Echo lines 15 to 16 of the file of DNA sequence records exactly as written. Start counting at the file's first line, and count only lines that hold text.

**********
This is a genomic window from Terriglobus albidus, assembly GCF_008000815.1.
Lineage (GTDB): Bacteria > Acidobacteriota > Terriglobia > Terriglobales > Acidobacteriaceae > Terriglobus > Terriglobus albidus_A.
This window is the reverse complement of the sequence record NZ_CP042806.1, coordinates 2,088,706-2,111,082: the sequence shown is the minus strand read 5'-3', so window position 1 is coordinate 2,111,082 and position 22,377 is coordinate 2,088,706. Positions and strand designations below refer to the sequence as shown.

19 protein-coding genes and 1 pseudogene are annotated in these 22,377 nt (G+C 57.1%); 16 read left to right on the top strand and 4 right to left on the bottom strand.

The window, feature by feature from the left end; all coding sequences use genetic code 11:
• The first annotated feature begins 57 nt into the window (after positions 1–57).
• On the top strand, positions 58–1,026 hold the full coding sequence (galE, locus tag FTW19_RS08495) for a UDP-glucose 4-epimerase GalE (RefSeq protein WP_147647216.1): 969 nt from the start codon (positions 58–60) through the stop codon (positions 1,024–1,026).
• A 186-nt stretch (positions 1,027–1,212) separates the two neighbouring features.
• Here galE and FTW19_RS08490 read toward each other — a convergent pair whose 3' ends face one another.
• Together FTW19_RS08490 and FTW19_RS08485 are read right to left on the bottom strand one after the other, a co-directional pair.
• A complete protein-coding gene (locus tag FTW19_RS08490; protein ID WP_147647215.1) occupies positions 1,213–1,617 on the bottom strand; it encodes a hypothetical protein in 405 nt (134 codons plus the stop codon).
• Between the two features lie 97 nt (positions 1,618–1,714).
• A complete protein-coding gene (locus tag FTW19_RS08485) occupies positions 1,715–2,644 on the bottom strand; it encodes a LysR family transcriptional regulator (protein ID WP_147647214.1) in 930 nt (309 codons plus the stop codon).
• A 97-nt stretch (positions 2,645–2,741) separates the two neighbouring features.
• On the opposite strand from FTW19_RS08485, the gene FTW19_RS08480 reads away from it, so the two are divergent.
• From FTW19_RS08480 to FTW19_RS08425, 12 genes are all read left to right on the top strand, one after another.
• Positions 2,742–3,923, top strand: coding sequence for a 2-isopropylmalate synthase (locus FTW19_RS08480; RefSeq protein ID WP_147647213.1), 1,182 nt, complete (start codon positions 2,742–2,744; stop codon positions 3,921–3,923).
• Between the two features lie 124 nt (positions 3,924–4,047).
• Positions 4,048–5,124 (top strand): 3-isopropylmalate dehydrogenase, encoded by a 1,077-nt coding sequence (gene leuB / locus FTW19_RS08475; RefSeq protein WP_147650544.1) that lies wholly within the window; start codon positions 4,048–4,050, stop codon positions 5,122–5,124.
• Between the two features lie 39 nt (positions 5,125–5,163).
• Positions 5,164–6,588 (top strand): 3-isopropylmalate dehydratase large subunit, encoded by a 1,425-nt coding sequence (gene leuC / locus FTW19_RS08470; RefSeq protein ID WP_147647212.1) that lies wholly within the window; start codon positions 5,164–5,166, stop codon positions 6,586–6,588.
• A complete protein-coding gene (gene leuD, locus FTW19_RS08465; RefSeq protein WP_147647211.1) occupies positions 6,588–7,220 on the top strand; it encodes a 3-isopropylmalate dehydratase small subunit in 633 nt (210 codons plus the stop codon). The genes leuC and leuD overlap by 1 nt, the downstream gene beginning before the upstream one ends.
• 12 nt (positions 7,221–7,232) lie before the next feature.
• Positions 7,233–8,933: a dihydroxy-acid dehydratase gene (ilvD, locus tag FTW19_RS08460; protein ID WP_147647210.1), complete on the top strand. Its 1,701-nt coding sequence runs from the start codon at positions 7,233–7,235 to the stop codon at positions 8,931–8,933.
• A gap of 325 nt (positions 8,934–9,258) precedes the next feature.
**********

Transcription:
• On the opposite strand from FTW19_RS08485, the gene FTW19_RS08480 reads away from it, so the two are divergent.
• From FTW19_RS08480 to FTW19_RS08425, 12 genes are all read left to right on the top strand, one after another.